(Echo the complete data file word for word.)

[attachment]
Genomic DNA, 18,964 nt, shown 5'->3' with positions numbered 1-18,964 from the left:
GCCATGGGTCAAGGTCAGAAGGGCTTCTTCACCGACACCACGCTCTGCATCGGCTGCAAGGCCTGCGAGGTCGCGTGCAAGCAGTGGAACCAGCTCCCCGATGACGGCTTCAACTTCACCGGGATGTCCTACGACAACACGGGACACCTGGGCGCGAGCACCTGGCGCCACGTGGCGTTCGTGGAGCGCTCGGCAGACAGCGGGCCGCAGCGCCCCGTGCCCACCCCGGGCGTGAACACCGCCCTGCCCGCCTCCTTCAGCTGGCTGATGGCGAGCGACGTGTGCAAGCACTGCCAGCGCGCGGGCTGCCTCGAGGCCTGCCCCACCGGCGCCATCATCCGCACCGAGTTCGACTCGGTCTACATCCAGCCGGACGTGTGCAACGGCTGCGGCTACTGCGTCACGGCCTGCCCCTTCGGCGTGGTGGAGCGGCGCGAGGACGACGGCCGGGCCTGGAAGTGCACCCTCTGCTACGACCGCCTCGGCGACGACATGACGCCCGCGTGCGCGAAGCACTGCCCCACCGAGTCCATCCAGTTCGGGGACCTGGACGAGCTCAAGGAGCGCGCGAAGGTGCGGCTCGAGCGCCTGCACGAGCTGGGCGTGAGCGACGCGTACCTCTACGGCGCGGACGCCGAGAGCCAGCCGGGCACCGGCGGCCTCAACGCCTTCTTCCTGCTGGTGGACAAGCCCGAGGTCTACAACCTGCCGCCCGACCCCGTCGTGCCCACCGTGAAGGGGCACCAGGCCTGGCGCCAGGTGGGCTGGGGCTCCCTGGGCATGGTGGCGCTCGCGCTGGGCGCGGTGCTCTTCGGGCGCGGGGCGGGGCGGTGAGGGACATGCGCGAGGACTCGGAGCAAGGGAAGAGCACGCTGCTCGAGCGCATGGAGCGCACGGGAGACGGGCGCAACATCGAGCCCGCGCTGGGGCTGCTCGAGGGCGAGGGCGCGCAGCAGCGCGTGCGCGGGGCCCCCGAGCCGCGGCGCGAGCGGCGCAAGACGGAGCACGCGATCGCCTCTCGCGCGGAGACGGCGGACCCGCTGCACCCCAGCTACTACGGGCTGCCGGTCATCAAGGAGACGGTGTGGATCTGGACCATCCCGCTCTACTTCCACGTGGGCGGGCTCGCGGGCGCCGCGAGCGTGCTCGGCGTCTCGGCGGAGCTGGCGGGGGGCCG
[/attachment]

Genomic DNA, 18,964 nt, shown 5'->3' with positions numbered 1-18,964 from the left:
GCCATGGGTCAAGGTCAGAAGGGCTTCTTCACCGACACCACGCTCTGCATCGGCTGCAAGGCCTGCGAGGTCGCGTGCAAGCAGTGGAACCAGCTCCCCGATGACGGCTTCAACTTCACCGGGATGTCCTACGACAACACGGGACACCTGGGCGCGAGCACCTGGCGCCACGTGGCGTTCGTGGAGCGCTCGGCAGACAGCGGGCCGCAGCGCCCCGTGCCCACCCCGGGCGTGAACACCGCCCTGCCCGCCTCCTTCAGCTGGCTGATGGCGAGCGACGTGTGCAAGCACTGCCAGCGCGCGGGCTGCCTCGAGGCCTGCCCCACCGGCGCCATCATCCGCACCGAGTTCGACTCGGTCTACATCCAGCCGGACGTGTGCAACGGCTGCGGCTACTGCGTCACGGCCTGCCCCTTCGGCGTGGTGGAGCGGCGCGAGGACGACGGCCGGGCCTGGAAGTGCACCCTCTGCTACGACCGCCTCGGCGACGACATGACGCCCGCGTGCGCGAAGCACTGCCCCACCGAGTCCATCCAGTTCGGGGACCTGGACGAGCTCAAGGAGCGCGCGAAGGTGCGGCTCGAGCGCCTGCACGAGCTGGGCGTGAGCGACGCGTACCTCTACGGCGCGGACGCCGAGAGCCAGCCGGGCACCGGCGGCCTCAACGCCTTCTTCCTGCTGGTGGACAAGCCCGAGGTCTACAACCTGCCGCCCGACCCCGTCGTGCCCACCGTGAAGGGGCACCAGGCCTGGCGCCAGGTGGGCTGGGGCTCCCTGGGCATGGTGGCGCTCGCGCTGGGCGCGGTGCTCTTCGGGCGCGGGGCGGGGCGGTGAGGGACATGCGCGAGGACTCGGAGCAAGGGAAGAGCACGCTGCTCGAGCGCATGGAGCGCACGGGAGACGGGCGCAACATCGAGCCCGCGCTGGGGCTGCTCGAGGGCGAGGGCGCGCAGCAGCGCGTGCGCGGGGCCCCCGAGCCGCGGCGCGAGCGGCGCAAGACGGAGCACGCGATCGCCTCTCGCGCGGAGACGGCGGACCCGCTGCACCCCAGCTACTACGGGCTGCCGGTCATCAAGGAGACGGTGTGGATCTGGACCATCCCGCTCTACTTCCACGTGGGCGGGCTCGCGGGCGCCGCGAGCGTGCTCGGCGTCTCGGCGGAGCTGGCGGGGGGCCG